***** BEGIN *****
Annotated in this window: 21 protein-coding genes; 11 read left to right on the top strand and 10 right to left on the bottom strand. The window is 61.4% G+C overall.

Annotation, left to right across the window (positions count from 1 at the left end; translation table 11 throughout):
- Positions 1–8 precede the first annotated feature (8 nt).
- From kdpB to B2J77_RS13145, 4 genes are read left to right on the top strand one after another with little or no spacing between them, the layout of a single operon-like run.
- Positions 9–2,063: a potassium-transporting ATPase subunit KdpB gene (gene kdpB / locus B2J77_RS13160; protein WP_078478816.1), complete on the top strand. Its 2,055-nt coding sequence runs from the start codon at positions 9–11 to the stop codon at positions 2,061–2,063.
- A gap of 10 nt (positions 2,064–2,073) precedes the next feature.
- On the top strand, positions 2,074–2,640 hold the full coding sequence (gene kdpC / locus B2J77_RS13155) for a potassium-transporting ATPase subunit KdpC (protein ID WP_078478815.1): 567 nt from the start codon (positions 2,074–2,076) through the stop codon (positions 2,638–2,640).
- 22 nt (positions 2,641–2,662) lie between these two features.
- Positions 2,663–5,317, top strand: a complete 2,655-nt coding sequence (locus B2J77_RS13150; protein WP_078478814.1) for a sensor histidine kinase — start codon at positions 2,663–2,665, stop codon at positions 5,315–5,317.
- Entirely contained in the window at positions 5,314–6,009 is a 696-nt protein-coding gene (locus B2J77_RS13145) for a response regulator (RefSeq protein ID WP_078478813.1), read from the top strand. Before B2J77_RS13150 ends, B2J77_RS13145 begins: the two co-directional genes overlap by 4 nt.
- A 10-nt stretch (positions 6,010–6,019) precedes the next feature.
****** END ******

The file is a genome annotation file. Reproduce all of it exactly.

Annotated in this window: 21 protein-coding genes; 11 read left to right on the top strand and 10 right to left on the bottom strand. The window is 61.4% G+C overall.

Annotation, left to right across the window (positions count from 1 at the left end; translation table 11 throughout):
- Positions 1–8 precede the first annotated feature (8 nt).
- From kdpB to B2J77_RS13145, 4 genes are read left to right on the top strand one after another with little or no spacing between them, the layout of a single operon-like run.
- Positions 9–2,063: a potassium-transporting ATPase subunit KdpB gene (gene kdpB / locus B2J77_RS13160; protein WP_078478816.1), complete on the top strand. Its 2,055-nt coding sequence runs from the start codon at positions 9–11 to the stop codon at positions 2,061–2,063.
- A gap of 10 nt (positions 2,064–2,073) precedes the next feature.
- On the top strand, positions 2,074–2,640 hold the full coding sequence (gene kdpC / locus B2J77_RS13155) for a potassium-transporting ATPase subunit KdpC (protein ID WP_078478815.1): 567 nt from the start codon (positions 2,074–2,076) through the stop codon (positions 2,638–2,640).
- 22 nt (positions 2,641–2,662) lie between these two features.
- Positions 2,663–5,317, top strand: a complete 2,655-nt coding sequence (locus B2J77_RS13150; protein WP_078478814.1) for a sensor histidine kinase — start codon at positions 2,663–2,665, stop codon at positions 5,315–5,317.
- Entirely contained in the window at positions 5,314–6,009 is a 696-nt protein-coding gene (locus B2J77_RS13145) for a response regulator (RefSeq protein ID WP_078478813.1), read from the top strand. Before B2J77_RS13150 ends, B2J77_RS13145 begins: the two co-directional genes overlap by 4 nt.
- A 10-nt stretch (positions 6,010–6,019) precedes the next feature.